Dead hand of copyright limited in UK

Boing Boing reports that the English have done something impossible in our own country: Turned back an effort to extend copyright for, all practical purposes, ever — 95 years:

This is the first time that I know of, in the history of the world, that any country has given up on extended copyright terms. In the US, the Supreme Court found that 98 percent of the works in copyright were “orphans” with no visible owner and no way to clear them and bring them back into the world. Extending copyright dooms nearly every author’s life’s work to obscurity and disappearance, in order to make a few more pennies for the tiny minority of millionaire artists like Cliff Richards (and billionaires like Paul McCartney).

It gives one hope. (On the other hand… Cliff Richards?)

By Ron Coleman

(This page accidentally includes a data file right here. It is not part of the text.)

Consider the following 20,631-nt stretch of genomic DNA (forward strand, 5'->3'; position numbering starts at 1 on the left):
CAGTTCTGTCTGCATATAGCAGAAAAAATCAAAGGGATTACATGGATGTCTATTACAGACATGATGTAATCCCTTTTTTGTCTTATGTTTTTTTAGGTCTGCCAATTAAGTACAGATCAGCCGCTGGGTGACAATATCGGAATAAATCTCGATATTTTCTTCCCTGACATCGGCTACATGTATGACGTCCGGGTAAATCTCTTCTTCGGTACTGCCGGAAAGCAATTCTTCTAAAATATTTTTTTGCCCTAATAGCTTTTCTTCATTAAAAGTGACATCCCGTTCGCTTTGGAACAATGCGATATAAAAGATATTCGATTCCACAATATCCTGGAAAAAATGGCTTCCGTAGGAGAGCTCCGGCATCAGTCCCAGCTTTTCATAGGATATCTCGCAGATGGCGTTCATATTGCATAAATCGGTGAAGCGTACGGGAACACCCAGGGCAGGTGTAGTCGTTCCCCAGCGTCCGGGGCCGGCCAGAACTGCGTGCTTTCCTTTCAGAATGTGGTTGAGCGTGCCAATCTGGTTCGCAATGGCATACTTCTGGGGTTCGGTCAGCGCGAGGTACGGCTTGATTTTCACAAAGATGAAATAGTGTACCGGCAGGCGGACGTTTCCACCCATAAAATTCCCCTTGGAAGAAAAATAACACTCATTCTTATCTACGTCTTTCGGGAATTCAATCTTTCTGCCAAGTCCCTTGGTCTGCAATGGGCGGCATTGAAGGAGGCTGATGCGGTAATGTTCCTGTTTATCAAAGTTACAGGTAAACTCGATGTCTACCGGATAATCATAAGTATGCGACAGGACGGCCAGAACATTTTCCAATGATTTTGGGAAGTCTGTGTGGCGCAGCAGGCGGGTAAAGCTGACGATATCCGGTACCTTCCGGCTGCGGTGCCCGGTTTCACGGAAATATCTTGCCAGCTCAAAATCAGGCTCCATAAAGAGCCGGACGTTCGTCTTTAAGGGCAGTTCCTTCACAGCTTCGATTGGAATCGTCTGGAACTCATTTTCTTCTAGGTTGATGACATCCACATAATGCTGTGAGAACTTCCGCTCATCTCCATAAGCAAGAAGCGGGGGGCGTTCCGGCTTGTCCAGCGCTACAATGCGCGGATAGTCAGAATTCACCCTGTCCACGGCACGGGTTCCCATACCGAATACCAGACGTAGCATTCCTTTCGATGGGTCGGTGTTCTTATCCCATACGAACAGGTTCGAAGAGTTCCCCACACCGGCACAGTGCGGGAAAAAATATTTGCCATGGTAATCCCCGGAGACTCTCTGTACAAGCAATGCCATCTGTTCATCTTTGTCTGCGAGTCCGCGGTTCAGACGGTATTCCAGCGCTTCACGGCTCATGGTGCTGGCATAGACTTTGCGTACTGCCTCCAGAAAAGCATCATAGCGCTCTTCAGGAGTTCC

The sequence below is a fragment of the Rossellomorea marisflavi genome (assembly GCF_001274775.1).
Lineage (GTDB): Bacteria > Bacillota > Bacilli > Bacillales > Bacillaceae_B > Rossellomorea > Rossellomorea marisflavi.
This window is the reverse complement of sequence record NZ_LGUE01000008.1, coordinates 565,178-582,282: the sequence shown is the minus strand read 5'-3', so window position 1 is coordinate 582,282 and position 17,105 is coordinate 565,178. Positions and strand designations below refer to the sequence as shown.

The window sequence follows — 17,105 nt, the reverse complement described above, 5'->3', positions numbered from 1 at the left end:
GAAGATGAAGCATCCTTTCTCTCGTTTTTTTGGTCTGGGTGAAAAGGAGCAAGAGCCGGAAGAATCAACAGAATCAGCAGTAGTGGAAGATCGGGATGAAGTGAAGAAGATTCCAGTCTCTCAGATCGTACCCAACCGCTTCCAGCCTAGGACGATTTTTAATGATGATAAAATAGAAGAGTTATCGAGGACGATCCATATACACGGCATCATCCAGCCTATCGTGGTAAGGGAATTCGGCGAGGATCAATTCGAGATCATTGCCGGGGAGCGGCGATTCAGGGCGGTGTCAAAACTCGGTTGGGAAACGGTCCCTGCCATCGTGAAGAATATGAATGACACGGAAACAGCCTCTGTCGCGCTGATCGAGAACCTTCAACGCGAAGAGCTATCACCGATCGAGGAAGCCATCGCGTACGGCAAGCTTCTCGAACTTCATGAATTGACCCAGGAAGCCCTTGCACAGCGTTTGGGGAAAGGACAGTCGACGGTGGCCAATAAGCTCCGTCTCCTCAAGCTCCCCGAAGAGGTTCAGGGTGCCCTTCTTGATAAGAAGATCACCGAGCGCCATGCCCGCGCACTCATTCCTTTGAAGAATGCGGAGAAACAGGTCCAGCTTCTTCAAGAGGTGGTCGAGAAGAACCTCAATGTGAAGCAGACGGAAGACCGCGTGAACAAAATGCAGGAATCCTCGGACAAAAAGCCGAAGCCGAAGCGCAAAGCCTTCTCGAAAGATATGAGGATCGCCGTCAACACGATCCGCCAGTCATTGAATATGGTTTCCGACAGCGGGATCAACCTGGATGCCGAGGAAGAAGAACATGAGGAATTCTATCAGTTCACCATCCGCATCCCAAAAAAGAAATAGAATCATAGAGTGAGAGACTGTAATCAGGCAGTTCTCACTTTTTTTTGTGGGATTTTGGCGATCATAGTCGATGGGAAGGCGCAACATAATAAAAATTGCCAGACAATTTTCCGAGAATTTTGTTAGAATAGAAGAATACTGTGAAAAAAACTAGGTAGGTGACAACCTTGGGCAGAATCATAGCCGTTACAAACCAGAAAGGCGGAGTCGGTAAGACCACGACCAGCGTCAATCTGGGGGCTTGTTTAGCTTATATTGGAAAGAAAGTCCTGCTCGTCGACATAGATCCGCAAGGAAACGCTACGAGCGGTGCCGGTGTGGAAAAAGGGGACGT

LIKELIHOOD OF CONFUSION blog author Ron Coleman is a member of Dhillon Law Group in their New York City and Montclair, New Jersey offices. He is a graduate of Northwestern University School of Law and Princeton University.

One thought on “Dead hand of copyright limited in UK”
  1. The boingboing article mistranscribed the name. It’s Cliff Richard (UK recording artist).  If you read the original Reuters report, Richard’s hits start hitting the public domain in a year.

    Oh, I know that, Brandy.  I’m just having a little fun at the expense of a blog that gets 34 million hits a day. — RDC

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